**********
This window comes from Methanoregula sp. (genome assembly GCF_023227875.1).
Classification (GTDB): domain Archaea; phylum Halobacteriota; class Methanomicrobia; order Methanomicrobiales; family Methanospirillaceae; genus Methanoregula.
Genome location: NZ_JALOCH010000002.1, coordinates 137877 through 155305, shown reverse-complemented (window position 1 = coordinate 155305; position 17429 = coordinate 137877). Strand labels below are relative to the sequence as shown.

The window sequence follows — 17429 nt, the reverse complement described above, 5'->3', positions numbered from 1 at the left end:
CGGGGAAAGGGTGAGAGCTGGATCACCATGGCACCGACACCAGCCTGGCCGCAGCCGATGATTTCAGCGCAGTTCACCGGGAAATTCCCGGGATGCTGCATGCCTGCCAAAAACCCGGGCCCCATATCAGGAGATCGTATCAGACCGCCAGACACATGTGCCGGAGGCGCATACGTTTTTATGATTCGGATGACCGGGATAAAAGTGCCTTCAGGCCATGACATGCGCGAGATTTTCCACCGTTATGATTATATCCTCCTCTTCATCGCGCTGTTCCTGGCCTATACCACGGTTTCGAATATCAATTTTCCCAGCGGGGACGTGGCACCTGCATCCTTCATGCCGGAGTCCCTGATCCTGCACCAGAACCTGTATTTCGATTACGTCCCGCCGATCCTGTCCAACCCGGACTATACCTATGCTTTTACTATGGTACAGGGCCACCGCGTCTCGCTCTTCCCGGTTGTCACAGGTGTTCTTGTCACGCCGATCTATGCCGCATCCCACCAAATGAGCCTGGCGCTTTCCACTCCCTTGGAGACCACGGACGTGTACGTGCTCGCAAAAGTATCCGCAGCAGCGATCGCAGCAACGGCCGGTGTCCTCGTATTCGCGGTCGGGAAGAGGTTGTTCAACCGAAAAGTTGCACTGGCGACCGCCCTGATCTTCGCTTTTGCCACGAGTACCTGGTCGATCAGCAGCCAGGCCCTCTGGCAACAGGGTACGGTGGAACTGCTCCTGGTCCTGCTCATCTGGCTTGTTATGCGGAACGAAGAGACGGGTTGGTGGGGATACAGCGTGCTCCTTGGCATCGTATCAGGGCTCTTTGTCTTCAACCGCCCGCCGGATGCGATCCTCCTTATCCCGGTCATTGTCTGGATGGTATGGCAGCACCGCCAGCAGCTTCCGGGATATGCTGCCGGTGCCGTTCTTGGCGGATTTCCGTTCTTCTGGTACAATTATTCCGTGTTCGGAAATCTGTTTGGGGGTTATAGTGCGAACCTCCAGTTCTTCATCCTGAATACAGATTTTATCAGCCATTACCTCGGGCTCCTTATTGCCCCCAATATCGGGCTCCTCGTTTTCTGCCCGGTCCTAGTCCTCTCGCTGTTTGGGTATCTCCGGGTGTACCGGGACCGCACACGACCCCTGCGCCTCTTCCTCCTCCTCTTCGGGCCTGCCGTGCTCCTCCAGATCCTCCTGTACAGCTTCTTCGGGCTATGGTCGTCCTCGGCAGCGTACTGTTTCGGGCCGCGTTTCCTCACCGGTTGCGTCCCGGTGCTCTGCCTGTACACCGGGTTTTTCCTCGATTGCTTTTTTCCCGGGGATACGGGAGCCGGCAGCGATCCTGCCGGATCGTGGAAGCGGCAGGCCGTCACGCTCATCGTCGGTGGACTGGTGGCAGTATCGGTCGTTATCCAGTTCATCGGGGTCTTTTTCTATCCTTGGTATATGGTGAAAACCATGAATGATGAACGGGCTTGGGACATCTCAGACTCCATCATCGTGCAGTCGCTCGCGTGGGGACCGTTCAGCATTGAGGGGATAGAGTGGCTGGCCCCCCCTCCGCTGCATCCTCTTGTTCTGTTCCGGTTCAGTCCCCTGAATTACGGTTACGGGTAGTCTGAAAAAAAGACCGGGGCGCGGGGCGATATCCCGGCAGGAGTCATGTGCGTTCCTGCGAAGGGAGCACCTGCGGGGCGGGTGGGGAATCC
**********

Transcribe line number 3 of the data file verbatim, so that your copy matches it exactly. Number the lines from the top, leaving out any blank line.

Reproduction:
Genome location: NZ_JALOCH010000002.1, coordinates 137877 through 155305, shown reverse-complemented (window position 1 = coordinate 155305; position 17429 = coordinate 137877). Strand labels below are relative to the sequence as shown.